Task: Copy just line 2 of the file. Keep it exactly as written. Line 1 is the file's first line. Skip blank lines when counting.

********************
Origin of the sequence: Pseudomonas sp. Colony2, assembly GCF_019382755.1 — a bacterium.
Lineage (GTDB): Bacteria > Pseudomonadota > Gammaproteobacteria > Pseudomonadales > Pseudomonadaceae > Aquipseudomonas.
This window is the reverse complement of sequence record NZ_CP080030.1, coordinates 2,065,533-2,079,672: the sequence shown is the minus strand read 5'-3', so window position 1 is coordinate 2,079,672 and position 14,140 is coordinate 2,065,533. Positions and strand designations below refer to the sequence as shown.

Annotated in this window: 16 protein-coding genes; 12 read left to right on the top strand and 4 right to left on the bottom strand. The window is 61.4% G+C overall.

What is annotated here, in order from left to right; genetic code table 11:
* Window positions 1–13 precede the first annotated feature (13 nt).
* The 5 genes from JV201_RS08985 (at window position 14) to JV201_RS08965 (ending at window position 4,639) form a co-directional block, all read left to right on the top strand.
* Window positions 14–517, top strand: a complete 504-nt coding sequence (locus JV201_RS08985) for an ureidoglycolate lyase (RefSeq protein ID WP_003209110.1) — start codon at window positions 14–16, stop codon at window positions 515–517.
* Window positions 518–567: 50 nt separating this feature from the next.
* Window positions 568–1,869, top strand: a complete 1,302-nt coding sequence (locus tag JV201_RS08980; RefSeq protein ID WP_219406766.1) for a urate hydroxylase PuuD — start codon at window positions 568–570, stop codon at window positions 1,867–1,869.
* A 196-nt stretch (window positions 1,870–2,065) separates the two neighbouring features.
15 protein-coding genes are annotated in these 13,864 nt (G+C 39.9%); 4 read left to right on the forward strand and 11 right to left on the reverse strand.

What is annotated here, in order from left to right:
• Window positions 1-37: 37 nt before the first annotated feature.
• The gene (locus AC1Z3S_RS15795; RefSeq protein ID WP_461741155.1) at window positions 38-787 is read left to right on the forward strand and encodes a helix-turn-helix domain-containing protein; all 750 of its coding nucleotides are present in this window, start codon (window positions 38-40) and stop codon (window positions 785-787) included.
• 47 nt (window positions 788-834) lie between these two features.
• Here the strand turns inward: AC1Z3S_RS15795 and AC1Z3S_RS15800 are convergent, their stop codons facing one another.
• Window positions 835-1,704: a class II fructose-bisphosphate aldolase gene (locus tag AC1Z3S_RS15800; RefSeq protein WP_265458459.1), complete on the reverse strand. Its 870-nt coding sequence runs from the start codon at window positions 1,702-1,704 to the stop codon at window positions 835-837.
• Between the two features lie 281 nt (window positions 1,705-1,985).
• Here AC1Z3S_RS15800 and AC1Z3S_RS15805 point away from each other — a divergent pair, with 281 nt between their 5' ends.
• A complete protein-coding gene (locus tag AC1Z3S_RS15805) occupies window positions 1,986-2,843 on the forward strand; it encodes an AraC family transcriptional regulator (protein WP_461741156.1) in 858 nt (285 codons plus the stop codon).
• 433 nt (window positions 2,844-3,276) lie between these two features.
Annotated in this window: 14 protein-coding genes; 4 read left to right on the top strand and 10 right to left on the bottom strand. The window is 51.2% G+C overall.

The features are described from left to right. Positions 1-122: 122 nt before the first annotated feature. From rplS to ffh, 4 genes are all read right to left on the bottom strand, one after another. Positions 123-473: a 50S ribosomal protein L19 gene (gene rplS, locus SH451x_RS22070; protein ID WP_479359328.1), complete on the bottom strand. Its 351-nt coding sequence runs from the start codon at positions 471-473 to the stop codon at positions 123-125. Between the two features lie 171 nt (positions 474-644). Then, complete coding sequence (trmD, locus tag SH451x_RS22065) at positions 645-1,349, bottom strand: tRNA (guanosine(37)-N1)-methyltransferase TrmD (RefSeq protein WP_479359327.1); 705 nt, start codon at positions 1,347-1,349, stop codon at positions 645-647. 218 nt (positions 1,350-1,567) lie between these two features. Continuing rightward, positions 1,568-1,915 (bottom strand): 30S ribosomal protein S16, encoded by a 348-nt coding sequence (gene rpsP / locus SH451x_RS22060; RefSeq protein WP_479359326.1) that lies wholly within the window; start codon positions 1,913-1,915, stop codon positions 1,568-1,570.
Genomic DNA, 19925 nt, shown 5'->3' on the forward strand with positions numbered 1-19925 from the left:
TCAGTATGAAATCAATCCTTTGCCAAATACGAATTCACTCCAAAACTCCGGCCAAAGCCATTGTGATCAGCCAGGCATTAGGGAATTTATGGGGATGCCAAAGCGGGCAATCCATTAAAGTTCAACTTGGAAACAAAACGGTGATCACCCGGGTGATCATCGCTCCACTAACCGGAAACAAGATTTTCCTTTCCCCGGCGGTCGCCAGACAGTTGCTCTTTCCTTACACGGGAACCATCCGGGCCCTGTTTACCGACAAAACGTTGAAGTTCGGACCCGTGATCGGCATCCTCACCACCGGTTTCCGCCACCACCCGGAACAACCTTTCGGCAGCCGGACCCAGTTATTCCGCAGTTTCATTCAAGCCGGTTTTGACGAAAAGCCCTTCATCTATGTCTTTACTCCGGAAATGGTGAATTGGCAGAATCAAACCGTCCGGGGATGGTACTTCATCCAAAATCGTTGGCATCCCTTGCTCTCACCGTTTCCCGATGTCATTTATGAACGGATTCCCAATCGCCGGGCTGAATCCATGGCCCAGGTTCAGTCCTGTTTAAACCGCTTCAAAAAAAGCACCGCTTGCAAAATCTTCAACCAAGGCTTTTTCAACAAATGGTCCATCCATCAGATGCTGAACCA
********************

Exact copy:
Lineage (GTDB): Bacteria > Pseudomonadota > Gammaproteobacteria > Pseudomonadales > Pseudomonadaceae > Aquipseudomonas.